It's hard to have a detached perspective on the whole affair when you're tied to pole while some toothless lout is lashing you bloody while his buddies have their way with your wife and daughters because you didn't produce enough tobacco for the King this year. There wasn't a lot of thoughtful reflection happening at that point, nor was it the sort of occurrence you'd all get together and laugh about in later years as some sort of unfortunate but amusing misunderstanding. Especially when it kept happening century after century. That sort of behavior eventually wears thin on people and the result always seems to be bloody revolution which for some unfathomable reason always came as shock to the guys in the powdered wigs and pantaloons. Those revolutions really put a damper on a lot of fancy balls in many a palace in the "Mother Countries." They just couldn't understand the blatant ingratitude of the locals.
Be that as it may, back to Brooklyn and the Dutch, who even though they ruled the roost for only 30 years around here, seemed to have retained as a condition of their surrender the right to name everything. Places like Midwood, originally the Dutch Mitwout, meaning middle woods, their first farming community, was purchased from the Mohawk tribe, the purchasing part being a novel concept for conquerors. (No wonder the British ousted them, actually paying for the land! That was an unconscionable breach of conqueror etiquette.) The place was flat as a pancake, ideal for farming, hence the name for the larger community that sprang up around it called Flatlands.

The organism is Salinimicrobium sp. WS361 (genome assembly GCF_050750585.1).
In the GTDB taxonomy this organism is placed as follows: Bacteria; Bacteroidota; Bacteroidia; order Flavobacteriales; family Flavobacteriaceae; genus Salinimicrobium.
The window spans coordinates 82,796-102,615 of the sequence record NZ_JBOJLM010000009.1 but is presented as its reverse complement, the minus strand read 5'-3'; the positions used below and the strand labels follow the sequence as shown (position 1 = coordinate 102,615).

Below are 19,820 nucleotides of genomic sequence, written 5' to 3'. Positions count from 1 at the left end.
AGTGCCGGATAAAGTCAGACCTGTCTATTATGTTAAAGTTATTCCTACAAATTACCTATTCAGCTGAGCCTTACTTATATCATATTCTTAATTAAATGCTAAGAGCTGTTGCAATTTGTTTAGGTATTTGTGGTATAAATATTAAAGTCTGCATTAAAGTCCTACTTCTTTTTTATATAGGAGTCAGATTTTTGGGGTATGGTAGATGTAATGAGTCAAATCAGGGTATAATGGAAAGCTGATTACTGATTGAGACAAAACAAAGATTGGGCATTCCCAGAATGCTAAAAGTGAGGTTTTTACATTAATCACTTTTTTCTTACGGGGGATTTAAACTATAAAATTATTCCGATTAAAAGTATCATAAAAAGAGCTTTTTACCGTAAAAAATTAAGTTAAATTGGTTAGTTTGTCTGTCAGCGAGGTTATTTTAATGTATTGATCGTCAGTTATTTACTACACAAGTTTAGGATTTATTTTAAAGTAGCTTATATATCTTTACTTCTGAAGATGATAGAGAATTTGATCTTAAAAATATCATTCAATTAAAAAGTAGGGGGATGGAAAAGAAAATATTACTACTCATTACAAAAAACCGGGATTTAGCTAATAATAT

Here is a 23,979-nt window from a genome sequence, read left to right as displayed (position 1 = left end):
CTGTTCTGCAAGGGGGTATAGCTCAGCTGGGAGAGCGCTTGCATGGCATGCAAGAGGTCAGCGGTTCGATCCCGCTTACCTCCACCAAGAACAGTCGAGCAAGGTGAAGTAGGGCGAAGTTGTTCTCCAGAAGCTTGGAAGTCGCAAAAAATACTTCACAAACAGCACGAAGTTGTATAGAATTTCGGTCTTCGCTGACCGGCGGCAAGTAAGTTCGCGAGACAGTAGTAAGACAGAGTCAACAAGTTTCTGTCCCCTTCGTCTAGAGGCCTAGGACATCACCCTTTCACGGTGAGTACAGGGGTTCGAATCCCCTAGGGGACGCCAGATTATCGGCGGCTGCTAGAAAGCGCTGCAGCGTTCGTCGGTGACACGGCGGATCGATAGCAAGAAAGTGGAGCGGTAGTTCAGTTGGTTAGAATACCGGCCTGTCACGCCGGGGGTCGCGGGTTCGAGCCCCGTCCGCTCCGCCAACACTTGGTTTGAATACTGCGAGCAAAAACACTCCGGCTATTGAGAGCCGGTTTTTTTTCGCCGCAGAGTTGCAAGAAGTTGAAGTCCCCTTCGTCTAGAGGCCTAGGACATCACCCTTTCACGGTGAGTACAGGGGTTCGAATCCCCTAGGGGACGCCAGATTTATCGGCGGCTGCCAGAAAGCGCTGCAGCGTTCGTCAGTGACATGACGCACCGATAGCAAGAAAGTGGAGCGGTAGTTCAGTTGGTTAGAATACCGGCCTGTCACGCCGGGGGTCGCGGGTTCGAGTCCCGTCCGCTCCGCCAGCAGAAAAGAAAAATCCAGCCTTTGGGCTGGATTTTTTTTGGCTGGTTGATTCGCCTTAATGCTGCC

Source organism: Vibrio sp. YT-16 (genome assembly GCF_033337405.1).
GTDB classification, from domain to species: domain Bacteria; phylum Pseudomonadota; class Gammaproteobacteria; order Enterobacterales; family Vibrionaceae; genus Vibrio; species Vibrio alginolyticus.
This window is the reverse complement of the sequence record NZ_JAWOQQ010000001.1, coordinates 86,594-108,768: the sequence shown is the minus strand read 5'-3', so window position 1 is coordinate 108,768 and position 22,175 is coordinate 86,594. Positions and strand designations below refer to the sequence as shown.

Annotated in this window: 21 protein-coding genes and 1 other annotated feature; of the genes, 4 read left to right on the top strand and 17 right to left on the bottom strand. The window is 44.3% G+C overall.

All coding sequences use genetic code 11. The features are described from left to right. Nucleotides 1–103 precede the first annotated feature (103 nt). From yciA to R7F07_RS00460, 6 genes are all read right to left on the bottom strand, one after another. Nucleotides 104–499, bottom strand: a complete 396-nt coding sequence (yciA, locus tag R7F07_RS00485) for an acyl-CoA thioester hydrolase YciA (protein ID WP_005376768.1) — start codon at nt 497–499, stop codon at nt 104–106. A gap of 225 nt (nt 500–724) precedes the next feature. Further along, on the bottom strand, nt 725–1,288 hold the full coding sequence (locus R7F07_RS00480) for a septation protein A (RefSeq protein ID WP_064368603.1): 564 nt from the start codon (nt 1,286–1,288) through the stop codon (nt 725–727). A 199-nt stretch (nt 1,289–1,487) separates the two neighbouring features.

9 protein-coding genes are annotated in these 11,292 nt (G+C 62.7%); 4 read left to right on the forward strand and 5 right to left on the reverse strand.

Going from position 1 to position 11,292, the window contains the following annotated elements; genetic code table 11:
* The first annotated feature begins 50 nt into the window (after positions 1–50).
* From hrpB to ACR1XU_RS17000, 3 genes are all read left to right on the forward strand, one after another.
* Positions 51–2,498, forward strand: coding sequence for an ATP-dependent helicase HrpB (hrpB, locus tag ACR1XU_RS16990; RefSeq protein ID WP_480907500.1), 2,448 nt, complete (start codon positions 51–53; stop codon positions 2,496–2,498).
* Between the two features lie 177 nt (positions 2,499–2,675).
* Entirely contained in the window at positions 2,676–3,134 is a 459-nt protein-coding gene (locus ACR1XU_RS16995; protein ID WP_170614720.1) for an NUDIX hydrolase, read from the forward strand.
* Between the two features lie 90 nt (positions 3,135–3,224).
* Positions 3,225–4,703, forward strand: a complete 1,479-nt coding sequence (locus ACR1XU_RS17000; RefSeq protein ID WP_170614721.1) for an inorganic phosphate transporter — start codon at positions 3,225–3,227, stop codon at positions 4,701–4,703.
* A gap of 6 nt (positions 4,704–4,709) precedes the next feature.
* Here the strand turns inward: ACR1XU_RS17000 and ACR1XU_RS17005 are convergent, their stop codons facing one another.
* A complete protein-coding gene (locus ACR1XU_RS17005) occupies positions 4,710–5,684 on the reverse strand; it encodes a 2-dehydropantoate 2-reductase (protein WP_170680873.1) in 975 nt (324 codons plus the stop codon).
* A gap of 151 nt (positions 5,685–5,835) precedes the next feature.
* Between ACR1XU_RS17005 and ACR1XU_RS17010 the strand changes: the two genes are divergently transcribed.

The main road was and still is called Flatbush and there's still all sorts of Dutch-named places around; streets, avenues, parks and neighborhoods called Hendrickson, New Lotts, Van Dyke, Van Wycke, Amersfort, Gravesend, Remsen, Newkirk and Paerdegat (The original occupants, the Native Americans, only got to name Canarsie and Rockaway.). There's still several Dutch Reform Churches still going strong, most notably the big one on the corner of Flatbush Avenue and the aptly named Church Avenue built in the 1600's. It has one of America's oldest cemeteries behind it, representing possibly the only Dutchmen still actually residing in Brooklyn. I can't be sure but I believe most of them moved to Pennsylvania and Wisconsin to make egg noodles and cheese.
Even if there are few if any actual Dutch people in Brooklyn nowadays, their Dutch Reformed churches are still in operation. There's also a few of their farm houses still around, carefully preserved and now minor tourist attractions and landmarks. And the place is still as flat as they found it, no doubt about it. There hasn't really been enough time for the earth to upheave and create a mountain chain around here, more's the pity for Jeep owners. The highest hill in Brooklyn is the mountain of garbage alongside the Belt Parkway on Fountain Avenue.